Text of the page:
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USCG Retires MH-65 Dolphins From Fleet

USCG MH-65 Dolphin Helicopters Retired

After 36 years of dedicated service to Alaska's Arctic region, the Coast Guard's MH-65 Dolphin helicopters were officially retired in a ceremony at Air Station Kodiak.

The event marked the end of an era for the venerable aircraft known for its reliability and crucial role in search and rescue operations across one of the most remote parts of the United States.

The ceremony, led by Capt. Timothy Williams, the commanding officer of Air Station Kodiak, celebrated the achievements and the critical missions carried out by the Dolphin fleet and its crews. These helicopters have been an integral part of the Coast Guard's airborne capabilities, particularly in executing the Alaska Patrol (ALPAT) missions, which involved complex operations over vast and often treacherous terrains.

The retirement of the MH-65 Dolphin makes way for the transition to a more modern fleet. Air Station Kodiak will enhance its operational readiness by expanding its current fleet of six MH-60 Jayhawk helicopters to nine by 2025. This move is part of a broader initiative within the Coast Guard, transitioning to a single-type rotary-wing fleet across several stations, including Air Stations Borinquen, Traverse City, and New Orleans, which have recently undergone similar updates.

The MH-60 Jayhawk helicopters, which will replace the Dolphins, are expected to provide greater endurance, range, and capabilities, crucial for the demanding missions in Alaskan waters. Cmdr. James Kenshalo, a seasoned MH-65 Dolphin pilot, highlighted the historical importance of the helicopter-cutter teams. According to Kenshalo, these teams have been pivotal in projecting force and protection into the nation's most isolated regions, often beyond the reach of immediate help, thereby saving countless lives through their missions.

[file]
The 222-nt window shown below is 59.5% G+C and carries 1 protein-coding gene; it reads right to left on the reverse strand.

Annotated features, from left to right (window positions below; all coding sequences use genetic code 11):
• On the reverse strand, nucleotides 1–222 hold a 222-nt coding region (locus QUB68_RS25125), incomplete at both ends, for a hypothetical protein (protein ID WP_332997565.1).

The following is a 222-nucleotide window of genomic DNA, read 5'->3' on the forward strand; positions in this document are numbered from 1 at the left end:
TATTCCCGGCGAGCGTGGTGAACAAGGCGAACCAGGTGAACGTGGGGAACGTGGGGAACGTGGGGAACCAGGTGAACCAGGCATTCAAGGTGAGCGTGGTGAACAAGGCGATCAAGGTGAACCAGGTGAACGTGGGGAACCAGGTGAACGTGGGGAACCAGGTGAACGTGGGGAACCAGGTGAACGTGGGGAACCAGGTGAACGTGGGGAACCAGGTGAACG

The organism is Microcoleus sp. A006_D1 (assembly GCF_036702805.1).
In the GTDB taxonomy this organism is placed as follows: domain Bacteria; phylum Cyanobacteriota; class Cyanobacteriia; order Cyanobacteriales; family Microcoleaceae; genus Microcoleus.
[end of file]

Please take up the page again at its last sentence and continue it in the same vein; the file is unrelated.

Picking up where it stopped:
This transition not only represents a significant upgrade in technology and capability for the Coast Guard but also honors the legacy of the MH-65 Dolphin and its crews, whose bravery and service have safeguarded the waters and residents of Alaska for over three decades. As Air Station Kodiak turns a new page in its operational history, the spirit and heroism of the Dolphin fleet will undoubtedly influence future missions, continuing a proud tradition of vigilance and service.



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